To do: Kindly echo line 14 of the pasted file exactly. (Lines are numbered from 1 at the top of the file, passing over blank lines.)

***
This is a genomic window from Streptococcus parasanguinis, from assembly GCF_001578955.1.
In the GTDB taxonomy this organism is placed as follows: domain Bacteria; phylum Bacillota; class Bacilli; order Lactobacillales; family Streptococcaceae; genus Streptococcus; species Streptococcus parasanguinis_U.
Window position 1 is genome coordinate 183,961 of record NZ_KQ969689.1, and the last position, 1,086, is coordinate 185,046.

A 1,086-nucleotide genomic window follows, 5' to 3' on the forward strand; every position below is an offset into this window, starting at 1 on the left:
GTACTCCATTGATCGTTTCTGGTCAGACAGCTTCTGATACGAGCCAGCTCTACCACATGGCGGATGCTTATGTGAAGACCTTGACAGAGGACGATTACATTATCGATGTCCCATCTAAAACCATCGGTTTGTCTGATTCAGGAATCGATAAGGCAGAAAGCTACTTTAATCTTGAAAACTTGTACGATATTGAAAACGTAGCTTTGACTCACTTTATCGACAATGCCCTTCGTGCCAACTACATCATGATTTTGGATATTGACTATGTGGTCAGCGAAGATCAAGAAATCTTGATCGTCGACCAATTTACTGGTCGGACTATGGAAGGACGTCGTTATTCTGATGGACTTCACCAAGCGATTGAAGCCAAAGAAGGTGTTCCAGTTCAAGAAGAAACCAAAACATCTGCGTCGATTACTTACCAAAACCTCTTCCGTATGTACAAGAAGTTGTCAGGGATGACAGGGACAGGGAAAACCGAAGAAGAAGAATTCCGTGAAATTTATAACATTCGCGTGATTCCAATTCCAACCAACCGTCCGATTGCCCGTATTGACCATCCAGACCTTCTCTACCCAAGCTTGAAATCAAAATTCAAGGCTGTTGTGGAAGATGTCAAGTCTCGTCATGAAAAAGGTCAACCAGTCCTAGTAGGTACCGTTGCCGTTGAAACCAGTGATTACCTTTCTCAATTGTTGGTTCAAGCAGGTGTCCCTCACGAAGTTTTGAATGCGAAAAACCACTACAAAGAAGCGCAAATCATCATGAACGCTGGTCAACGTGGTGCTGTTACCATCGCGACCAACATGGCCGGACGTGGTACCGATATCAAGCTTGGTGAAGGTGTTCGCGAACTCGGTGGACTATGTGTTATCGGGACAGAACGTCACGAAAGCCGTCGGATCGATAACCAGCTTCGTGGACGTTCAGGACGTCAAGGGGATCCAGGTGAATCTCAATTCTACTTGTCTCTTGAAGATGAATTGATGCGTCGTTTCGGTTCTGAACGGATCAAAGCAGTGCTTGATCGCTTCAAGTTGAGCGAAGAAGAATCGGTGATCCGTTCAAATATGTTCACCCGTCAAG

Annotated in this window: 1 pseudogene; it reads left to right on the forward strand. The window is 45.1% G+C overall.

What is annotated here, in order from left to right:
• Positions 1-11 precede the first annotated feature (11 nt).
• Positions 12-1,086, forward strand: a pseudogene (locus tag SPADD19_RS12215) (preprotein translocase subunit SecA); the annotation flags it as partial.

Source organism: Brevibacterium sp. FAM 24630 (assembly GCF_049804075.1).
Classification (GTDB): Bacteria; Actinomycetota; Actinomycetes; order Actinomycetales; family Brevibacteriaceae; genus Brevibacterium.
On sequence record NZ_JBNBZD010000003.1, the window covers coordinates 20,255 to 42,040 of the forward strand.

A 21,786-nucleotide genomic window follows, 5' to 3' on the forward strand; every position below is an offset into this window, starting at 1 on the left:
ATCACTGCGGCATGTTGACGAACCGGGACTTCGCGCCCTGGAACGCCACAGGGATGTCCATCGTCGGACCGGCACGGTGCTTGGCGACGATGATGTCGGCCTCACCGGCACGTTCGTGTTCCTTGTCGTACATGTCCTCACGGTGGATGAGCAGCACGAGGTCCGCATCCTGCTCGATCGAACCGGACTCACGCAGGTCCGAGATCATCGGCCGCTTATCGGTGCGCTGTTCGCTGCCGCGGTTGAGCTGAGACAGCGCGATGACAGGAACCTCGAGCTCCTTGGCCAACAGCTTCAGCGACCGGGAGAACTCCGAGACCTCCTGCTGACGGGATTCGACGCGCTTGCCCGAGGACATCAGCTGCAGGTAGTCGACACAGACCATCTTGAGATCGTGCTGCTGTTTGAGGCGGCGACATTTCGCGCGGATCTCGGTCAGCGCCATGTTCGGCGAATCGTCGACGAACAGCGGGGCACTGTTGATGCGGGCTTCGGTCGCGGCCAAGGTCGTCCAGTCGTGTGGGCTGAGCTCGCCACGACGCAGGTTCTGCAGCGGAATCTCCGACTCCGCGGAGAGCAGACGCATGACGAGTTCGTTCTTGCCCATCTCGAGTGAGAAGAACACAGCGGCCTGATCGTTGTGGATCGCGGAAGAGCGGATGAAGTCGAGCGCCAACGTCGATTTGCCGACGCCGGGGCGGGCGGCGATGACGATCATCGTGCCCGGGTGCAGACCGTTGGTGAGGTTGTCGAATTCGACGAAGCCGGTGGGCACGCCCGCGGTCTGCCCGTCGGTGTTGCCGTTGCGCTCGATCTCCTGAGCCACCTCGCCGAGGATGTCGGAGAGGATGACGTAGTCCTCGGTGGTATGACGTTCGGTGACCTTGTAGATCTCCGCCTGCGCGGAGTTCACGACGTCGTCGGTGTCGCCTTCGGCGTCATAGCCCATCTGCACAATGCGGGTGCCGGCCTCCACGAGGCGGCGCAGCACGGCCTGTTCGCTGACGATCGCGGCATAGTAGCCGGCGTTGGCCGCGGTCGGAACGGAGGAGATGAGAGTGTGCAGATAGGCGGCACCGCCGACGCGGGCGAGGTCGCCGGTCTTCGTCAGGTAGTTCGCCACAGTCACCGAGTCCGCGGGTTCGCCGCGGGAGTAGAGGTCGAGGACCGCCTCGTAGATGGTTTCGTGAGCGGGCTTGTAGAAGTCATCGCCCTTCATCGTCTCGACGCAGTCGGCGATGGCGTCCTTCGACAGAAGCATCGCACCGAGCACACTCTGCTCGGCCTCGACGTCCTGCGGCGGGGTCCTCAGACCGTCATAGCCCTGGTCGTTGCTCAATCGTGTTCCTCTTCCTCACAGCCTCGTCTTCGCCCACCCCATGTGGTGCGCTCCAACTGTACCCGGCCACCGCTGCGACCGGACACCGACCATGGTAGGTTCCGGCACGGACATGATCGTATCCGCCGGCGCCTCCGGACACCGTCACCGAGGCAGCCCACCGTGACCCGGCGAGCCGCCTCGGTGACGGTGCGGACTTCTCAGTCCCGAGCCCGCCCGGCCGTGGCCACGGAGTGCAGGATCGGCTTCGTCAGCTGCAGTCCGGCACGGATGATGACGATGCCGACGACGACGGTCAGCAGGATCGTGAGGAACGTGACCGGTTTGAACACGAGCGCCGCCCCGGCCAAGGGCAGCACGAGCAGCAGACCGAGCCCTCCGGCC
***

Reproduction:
ATCACTGCGGCATGTTGACGAACCGGGACTTCGCGCCCTGGAACGCCACAGGGATGTCCATCGTCGGACCGGCACGGTGCTTGGCGACGATGATGTCGGCCTCACCGGCACGTTCGTGTTCCTTGTCGTACATGTCCTCACGGTGGATGAGCAGCACGAGGTCCGCATCCTGCTCGATCGAACCGGACTCACGCAGGTCCGAGATCATCGGCCGCTTATCGGTGCGCTGTTCGCTGCCGCGGTTGAGCTGAGACAGCGCGATGACAGGAACCTCGAGCTCCTTGGCCAACAGCTTCAGCGACCGGGAGAACTCCGAGACCTCCTGCTGACGGGATTCGACGCGCTTGCCCGAGGACATCAGCTGCAGGTAGTCGACACAGACCATCTTGAGATCGTGCTGCTGTTTGAGGCGGCGACATTTCGCGCGGATCTCGGTCAGCGCCATGTTCGGCGAATCGTCGACGAACAGCGGGGCACTGTTGATGCGGGCTTCGGTCGCGGCCAAGGTCGTCCAGTCGTGTGGGCTGAGCTCGCCACGACGCAGGTTCTGCAGCGGAATCTCCGACTCCGCGGAGAGCAGACGCATGACGAGTTCGTTCTTGCCCATCTCGAGTGAGAAGAACACAGCGGCCTGATCGTTGTGGATCGCGGAAGAGCGGATGAAGTCGAGCGCCAACGTCGATTTGCCGACGCCGGGGCGGGCGGCGATGACGATCATCGTGCCCGGGTGCAGACCGTTGGTGAGGTTGTCGAATTCGACGAAGCCGGTGGGCACGCCCGCGGTCTGCCCGTCGGTGTTGCCGTTGCGCTCGATCTCCTGAGCCACCTCGCCGAGGATGTCGGAGAGGATGACGTAGTCCTCGGTGGTATGACGTTCGGTGACCTTGTAGATCTCCGCCTGCGCGGAGTTCACGACGTCGTCGGTGTCGCCTTCGGCGTCATAGCCCATCTGCACAATGCGGGTGCCGGCCTCCACGAGGCGGCGCAGCACGGCCTGTTCGCTGACGATCGCGGCATAGTAGCCGGCGTTGGCCGCGGTCGGAACGGAGGAGATGAGAGTGTGCAGATAGGCGGCACCGCCGACGCGGGCGAGGTCGCCGGTCTTCGTCAGGTAGTTCGCCACAGTCACCGAGTCCGCGGGTTCGCCGCGGGAGTAGAGGTCGAGGACCGCCTCGTAGATGGTTTCGTGAGCGGGCTTGTAGAAGTCATCGCCCTTCATCGTCTCGACGCAGTCGGCGATGGCGTCCTTCGACAGAAGCATCGCACCGAGCACACTCTGCTCGGCCTCGACGTCCTGCGGCGGGGTCCTCAGACCGTCATAGCCCTGGTCGTTGCTCAATCGTGTTCCTCTTCCTCACAGCCTCGTCTTCGCCCACCCCATGTGGTGCGCTCCAACTGTACCCGGCCACCGCTGCGACCGGACACCGACCATGGTAGGTTCCGGCACGGACATGATCGTATCCGCCGGCGCCTCCGGACACCGTCACCGAGGCAGCCCACCGTGACCCGGCGAGCCGCCTCGGTGACGGTGCGGACTTCTCAGTCCCGAGCCCGCCCGGCCGTGGCCACGGAGTGCAGGATCGGCTTCGTCAGCTGCAGTCCGGCACGGATGATGACGATGCCGACGACGACGGTCAGCAGGATCGTGAGGAACGTGACCGGTTTGAACACGAGCGCCGCCCCGGCCAAGGGCAGCACGAGCAGCAGACCGAGCCCTCCGGCC